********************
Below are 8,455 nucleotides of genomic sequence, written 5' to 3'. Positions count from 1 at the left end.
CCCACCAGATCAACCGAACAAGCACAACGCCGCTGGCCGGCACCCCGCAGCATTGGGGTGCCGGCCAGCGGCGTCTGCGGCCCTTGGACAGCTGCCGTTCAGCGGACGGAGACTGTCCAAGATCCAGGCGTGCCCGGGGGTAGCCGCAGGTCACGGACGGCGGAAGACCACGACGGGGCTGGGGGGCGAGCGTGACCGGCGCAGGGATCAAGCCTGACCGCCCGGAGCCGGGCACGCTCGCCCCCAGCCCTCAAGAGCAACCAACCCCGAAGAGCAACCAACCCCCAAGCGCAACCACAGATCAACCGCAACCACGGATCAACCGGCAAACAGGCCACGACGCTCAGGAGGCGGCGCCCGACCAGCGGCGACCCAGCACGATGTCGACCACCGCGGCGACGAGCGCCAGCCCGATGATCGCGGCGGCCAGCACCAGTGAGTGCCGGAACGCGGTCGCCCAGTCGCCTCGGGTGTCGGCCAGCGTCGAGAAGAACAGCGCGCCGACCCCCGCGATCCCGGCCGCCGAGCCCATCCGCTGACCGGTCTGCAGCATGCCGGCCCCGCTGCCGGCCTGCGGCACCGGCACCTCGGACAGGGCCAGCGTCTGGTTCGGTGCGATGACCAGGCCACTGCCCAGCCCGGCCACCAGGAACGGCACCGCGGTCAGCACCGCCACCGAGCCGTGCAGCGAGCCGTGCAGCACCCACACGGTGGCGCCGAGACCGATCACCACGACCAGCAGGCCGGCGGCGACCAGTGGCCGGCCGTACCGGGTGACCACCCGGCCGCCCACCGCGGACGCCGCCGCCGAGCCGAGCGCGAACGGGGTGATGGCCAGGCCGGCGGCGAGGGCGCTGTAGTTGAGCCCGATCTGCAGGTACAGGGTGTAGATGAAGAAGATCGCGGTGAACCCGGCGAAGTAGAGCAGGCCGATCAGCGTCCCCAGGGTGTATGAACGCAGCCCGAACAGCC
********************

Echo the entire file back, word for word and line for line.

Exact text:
Below are 8,455 nucleotides of genomic sequence, written 5' to 3'. Positions count from 1 at the left end.
CCCACCAGATCAACCGAACAAGCACAACGCCGCTGGCCGGCACCCCGCAGCATTGGGGTGCCGGCCAGCGGCGTCTGCGGCCCTTGGACAGCTGCCGTTCAGCGGACGGAGACTGTCCAAGATCCAGGCGTGCCCGGGGGTAGCCGCAGGTCACGGACGGCGGAAGACCACGACGGGGCTGGGGGGCGAGCGTGACCGGCGCAGGGATCAAGCCTGACCGCCCGGAGCCGGGCACGCTCGCCCCCAGCCCTCAAGAGCAACCAACCCCGAAGAGCAACCAACCCCCAAGCGCAACCACAGATCAACCGCAACCACGGATCAACCGGCAAACAGGCCACGACGCTCAGGAGGCGGCGCCCGACCAGCGGCGACCCAGCACGATGTCGACCACCGCGGCGACGAGCGCCAGCCCGATGATCGCGGCGGCCAGCACCAGTGAGTGCCGGAACGCGGTCGCCCAGTCGCCTCGGGTGTCGGCCAGCGTCGAGAAGAACAGCGCGCCGACCCCCGCGATCCCGGCCGCCGAGCCCATCCGCTGACCGGTCTGCAGCATGCCGGCCCCGCTGCCGGCCTGCGGCACCGGCACCTCGGACAGGGCCAGCGTCTGGTTCGGTGCGATGACCAGGCCACTGCCCAGCCCGGCCACCAGGAACGGCACCGCGGTCAGCACCGCCACCGAGCCGTGCAGCGAGCCGTGCAGCACCCACACGGTGGCGCCGAGACCGATCACCACGACCAGCAGGCCGGCGGCGACCAGTGGCCGGCCGTACCGGGTGACCACCCGGCCGCCCACCGCGGACGCCGCCGCCGAGCCGAGCGCGAACGGGGTGATGGCCAGGCCGGCGGCGAGGGCGCTGTAGTTGAGCCCGATCTGCAGGTACAGGGTGTAGATGAAGAAGATCGCGGTGAACCCGGCGAAGTAGAGCAGGCCGATCAGCGTCCCCAGGGTGTATGAACGCAGCCCGAACAGCC